Elections 2012


Thank you everybody who read/liked/commented on my Halloween story!  It’s so encouraging (and inspiring) for a writer to be appreciated.  You, guys, are great!  Now, I was not going to publish anything until November 15, but since we’re all waiting for the results of this election, I thought you may like my other older story, too.  Enjoy!  (I hope :))

Thank goodness for democracy!

I sighed. “Another sweepstakes.”

“Did you sign up for that no-call-no-mail-no-contact-under-any-circumstances list?” My husband asked.

“Yes, I did,” I said, opening the envelope.

Ms. Svetlana Grobman, you’ve been selected for a Presidential Campaign Survey.”

“It’s not a sweepstakes,” I informed my husband, wondering how my adopted country managed to survive without me during the years I lived in the Soviet Union.  The USA obviously needed me. For example, since I became an American citizen in 1995, I’ve been called for jury duty four times! I work with people who’d love to serve, but had never been called, including my mother-and father-in-law, who were seventh-generation Americans. Even my husband, now retired, has been called only once.

Similarly, when strangers telephone our house, they always ask for me, although nobody can pronounce my name. Only rarely do they want my husband with his conventional English name, Charles.

“Did anybody else receive a presidential campaign survey?” I asked my colleagues the next day. None had.

That night, I told my husband, “I have to answer that survey. It’s signed by a presidential candidate. He’s asking me to participate in the democratic process.”

“Did he also ask you for a donation?” my husband asked.

I disregarded this remark. Nobody had asked him to participate in the democratic process. Besides, he was used to democratic elections, with a choice among candidates; whereas, during my 39 years in Moscow, I never experienced such a thing.

My first Soviet election of the 1970s was a grand affair. Bravura patriotic music poured out of loudspeakers. Dressed-up people filled the sidewalks. Yet the polling place looked like my idea of purgatory – with many people going in and very few coming out. I walked inside. Several unsmiling officials crowded at the counter, busily checking voters’ passports, putting check marks by their names, and handing out ballots. Behind the counter perched an unused voting booth. The only things spoiling the bureaucratic orderliness of the voting process were the scents of seafood and noises oozing from the adjacent room, where crowds of people blocked the doorway.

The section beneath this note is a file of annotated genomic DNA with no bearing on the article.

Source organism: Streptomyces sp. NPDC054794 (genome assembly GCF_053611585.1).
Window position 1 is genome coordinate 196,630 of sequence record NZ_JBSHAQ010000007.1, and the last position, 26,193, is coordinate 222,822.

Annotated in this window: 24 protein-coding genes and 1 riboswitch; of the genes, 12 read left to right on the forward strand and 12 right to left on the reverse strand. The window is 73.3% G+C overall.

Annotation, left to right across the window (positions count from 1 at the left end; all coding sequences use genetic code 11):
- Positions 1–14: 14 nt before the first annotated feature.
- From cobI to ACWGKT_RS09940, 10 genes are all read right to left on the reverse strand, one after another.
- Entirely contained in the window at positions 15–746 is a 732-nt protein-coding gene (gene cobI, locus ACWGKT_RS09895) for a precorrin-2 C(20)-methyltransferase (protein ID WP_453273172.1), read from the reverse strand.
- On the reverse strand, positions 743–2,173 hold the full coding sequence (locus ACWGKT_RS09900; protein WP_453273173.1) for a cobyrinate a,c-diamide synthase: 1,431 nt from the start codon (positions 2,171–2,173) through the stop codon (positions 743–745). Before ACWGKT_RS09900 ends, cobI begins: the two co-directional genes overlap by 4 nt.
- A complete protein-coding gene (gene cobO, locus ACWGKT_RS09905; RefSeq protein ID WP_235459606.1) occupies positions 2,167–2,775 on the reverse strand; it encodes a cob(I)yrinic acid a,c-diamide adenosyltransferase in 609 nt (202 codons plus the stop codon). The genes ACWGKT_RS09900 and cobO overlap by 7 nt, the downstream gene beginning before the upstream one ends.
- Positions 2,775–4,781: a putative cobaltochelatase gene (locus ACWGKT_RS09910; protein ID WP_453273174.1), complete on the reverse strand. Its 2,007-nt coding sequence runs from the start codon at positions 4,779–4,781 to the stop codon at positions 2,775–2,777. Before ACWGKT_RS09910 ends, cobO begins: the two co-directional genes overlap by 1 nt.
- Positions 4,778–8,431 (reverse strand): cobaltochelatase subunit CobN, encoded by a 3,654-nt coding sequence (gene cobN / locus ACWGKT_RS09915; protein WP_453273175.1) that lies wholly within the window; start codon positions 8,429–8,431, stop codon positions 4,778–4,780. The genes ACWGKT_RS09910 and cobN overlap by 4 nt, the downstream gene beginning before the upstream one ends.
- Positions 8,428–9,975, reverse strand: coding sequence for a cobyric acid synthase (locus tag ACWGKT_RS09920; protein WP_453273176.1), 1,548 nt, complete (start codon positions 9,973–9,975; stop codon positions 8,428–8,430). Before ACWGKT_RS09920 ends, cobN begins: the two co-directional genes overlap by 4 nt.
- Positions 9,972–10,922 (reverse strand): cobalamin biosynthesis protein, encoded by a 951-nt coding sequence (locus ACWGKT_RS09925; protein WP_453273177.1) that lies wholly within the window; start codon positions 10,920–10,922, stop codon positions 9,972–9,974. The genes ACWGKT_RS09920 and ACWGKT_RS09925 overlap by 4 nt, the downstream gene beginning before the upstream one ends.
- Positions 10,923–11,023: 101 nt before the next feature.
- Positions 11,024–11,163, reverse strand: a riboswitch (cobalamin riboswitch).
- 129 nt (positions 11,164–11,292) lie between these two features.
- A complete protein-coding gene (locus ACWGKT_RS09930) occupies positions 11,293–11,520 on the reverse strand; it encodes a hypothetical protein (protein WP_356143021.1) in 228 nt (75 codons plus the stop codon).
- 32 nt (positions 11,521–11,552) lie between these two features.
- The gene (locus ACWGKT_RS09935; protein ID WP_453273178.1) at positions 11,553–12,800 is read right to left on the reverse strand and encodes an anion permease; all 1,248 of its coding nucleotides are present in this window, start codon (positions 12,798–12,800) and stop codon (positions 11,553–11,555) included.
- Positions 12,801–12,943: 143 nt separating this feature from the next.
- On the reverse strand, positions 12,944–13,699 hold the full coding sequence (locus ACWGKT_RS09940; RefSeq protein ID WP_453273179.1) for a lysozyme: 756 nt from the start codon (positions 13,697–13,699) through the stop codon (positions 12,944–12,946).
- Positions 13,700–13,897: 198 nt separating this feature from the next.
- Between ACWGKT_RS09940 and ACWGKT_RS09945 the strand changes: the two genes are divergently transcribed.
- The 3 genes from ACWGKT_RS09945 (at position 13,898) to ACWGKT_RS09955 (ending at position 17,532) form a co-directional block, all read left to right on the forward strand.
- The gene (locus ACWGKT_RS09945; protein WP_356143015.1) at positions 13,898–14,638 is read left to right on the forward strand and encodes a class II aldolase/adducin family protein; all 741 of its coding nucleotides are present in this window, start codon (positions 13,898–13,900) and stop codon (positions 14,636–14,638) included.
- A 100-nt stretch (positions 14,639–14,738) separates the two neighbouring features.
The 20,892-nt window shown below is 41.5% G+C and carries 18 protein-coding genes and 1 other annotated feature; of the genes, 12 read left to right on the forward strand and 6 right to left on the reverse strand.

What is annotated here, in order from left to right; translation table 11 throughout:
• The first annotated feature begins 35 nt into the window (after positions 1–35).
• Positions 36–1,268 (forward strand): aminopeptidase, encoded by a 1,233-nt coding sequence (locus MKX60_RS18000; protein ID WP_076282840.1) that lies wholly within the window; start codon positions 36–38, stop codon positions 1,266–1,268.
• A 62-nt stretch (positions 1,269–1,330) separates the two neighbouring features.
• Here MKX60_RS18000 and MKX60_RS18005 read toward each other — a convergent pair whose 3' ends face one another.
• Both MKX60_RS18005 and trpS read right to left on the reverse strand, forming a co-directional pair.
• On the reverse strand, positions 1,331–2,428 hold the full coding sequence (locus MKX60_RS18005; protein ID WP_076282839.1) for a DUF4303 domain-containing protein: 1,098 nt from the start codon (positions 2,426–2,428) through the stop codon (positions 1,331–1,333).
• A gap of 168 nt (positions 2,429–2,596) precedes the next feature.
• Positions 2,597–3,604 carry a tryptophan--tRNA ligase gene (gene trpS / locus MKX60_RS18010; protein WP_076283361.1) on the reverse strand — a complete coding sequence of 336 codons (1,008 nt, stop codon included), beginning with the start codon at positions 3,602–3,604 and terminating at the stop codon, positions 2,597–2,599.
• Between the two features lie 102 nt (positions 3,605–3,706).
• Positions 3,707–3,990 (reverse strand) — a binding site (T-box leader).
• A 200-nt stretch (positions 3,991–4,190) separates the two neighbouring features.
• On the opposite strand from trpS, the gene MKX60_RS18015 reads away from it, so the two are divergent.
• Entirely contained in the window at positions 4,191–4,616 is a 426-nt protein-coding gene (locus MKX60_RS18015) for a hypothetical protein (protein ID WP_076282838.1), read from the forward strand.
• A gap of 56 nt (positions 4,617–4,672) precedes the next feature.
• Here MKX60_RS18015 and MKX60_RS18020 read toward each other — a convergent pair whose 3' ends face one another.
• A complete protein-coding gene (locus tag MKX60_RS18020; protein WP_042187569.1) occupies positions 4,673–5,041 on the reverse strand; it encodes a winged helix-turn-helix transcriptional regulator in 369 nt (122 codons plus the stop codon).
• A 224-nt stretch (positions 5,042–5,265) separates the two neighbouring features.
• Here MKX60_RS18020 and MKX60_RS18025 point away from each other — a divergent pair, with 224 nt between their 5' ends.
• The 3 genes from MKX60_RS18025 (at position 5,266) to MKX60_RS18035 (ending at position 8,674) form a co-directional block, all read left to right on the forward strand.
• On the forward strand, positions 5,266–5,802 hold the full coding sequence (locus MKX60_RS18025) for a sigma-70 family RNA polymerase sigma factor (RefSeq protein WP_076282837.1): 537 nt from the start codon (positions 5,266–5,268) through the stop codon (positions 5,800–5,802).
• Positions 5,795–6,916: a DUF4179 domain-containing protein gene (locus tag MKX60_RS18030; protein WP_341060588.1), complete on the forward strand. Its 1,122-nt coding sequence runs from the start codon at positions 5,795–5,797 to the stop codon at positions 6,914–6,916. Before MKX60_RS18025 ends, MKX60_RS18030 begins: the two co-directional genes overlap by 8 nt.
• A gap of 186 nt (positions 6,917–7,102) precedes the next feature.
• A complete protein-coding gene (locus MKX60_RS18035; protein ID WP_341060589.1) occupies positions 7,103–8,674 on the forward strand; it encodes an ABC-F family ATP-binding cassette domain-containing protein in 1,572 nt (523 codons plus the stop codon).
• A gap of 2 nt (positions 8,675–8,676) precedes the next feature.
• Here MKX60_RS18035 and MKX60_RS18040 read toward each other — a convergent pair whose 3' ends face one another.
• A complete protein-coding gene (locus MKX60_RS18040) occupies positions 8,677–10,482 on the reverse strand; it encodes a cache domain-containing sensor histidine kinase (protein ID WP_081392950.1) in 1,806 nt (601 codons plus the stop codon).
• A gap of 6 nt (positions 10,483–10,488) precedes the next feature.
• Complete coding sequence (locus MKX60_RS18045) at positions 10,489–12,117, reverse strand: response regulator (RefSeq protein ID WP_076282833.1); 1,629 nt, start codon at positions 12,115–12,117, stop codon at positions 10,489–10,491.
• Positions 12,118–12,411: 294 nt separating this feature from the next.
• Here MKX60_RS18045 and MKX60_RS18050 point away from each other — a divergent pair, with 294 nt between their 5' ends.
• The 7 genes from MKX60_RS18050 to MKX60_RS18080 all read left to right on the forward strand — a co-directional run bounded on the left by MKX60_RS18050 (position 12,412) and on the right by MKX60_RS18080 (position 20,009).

“Masha, lend me some money!” I heard somebody shout.

“How much?” the invisible Masha hollered back.

Clearly, the next room was a happening place, and everybody around me thought so, too. As soon as they got their ballots, they quickly deposited their votes, and dived into the mass of bodies and tempting aromas on the other side.

While waiting to deposit my ballot, I absent-mindedly read its contents, which did not surprise anybody in the country. For every election, there was only one name on the ballot for each office, and the Soviet people were always unanimously united behind that person.

The best thing about this system was its simplicity. We weren’t bothered with phone calls or mail, we never researched our candidates (the names on the ballots rarely changed anyway), and we never had any doubt about the results – 99.9 percent of the population happily embraced their only choice.

The excitement in the next room was triggered by a buffet set up there for the election. It was covered with delicacies one wouldn’t find on any other day. Cans of caviar stood there like Kremlin turrets, packs of smoked salmon emitted mouth-watering scents, and piles of cured sausages rose like revolutionary-era barricades. In short, it was a celebration of the Soviet regime at its best.

This happened year after year, until, in the late 1980s, the Soviet economy plummeted and the assortment of election goodies dwindled. I lost my “election” enthusiasm long before that. One year, I walked into the voting booth, shut the curtain, and crossed out the only name on my ballot. The next time, I tore the ballot up. Finally, I just stopped going.

Yet, the election result was always the same – 99.9 percent approved. Actually, not voting caused me more trouble, since, inevitably, a portable ballot box appeared at my door, brought in by a grumpy bureaucrat, eager to put a check mark by my name.